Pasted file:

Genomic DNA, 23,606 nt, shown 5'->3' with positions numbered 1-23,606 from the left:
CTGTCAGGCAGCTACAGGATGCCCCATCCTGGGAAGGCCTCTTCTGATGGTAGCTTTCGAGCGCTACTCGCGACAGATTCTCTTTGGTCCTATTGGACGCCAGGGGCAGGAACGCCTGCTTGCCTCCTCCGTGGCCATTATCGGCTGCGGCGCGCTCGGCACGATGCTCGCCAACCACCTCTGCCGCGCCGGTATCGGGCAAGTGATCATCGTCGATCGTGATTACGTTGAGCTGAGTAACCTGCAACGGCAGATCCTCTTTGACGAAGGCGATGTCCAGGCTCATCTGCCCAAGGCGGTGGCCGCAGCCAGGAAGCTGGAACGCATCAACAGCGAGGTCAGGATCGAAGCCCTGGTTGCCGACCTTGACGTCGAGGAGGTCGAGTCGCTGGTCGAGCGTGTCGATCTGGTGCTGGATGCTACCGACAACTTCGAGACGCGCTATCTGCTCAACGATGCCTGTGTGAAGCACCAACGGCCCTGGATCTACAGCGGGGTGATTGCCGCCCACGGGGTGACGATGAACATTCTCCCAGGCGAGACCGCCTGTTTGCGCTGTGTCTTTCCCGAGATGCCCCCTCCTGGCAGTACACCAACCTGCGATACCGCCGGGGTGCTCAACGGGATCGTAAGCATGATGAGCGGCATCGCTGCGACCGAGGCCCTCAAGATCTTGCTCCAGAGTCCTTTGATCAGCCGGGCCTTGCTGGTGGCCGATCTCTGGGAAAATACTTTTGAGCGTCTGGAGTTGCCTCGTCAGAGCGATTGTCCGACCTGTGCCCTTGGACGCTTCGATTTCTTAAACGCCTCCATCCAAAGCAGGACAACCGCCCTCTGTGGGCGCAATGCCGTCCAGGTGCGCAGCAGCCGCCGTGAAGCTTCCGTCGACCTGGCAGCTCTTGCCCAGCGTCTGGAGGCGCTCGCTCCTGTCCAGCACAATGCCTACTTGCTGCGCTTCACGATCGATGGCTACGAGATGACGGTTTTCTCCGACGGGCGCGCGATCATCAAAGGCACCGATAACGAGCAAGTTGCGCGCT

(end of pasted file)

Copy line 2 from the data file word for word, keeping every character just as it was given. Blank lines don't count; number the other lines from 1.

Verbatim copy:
CTGTCAGGCAGCTACAGGATGCCCCATCCTGGGAAGGCCTCTTCTGATGGTAGCTTTCGAGCGCTACTCGCGACAGATTCTCTTTGGTCCTATTGGACGCCAGGGGCAGGAACGCCTGCTTGCCTCCTCCGTGGCCATTATCGGCTGCGGCGCGCTCGGCACGATGCTCGCCAACCACCTCTGCCGCGCCGGTATCGGGCAAGTGATCATCGTCGATCGTGATTACGTTGAGCTGAGTAACCTGCAACGGCAGATCCTCTTTGACGAAGGCGATGTCCAGGCTCATCTGCCCAAGGCGGTGGCCGCAGCCAGGAAGCTGGAACGCATCAACAGCGAGGTCAGGATCGAAGCCCTGGTTGCCGACCTTGACGTCGAGGAGGTCGAGTCGCTGGTCGAGCGTGTCGATCTGGTGCTGGATGCTACCGACAACTTCGAGACGCGCTATCTGCTCAACGATGCCTGTGTGAAGCACCAACGGCCCTGGATCTACAGCGGGGTGATTGCCGCCCACGGGGTGACGATGAACATTCTCCCAGGCGAGACCGCCTGTTTGCGCTGTGTCTTTCCCGAGATGCCCCCTCCTGGCAGTACACCAACCTGCGATACCGCCGGGGTGCTCAACGGGATCGTAAGCATGATGAGCGGCATCGCTGCGACCGAGGCCCTCAAGATCTTGCTCCAGAGTCCTTTGATCAGCCGGGCCTTGCTGGTGGCCGATCTCTGGGAAAATACTTTTGAGCGTCTGGAGTTGCCTCGTCAGAGCGATTGTCCGACCTGTGCCCTTGGACGCTTCGATTTCTTAAACGCCTCCATCCAAAGCAGGACAACCGCCCTCTGTGGGCGCAATGCCGTCCAGGTGCGCAGCAGCCGCCGTGAAGCTTCCGTCGACCTGGCAGCTCTTGCCCAGCGTCTGGAGGCGCTCGCTCCTGTCCAGCACAATGCCTACTTGCTGCGCTTCACGATCGATGGCTACGAGATGACGGTTTTCTCCGACGGGCGCGCGATCATCAAAGGCACCGATAACGAGCAAGTTGCGCGCT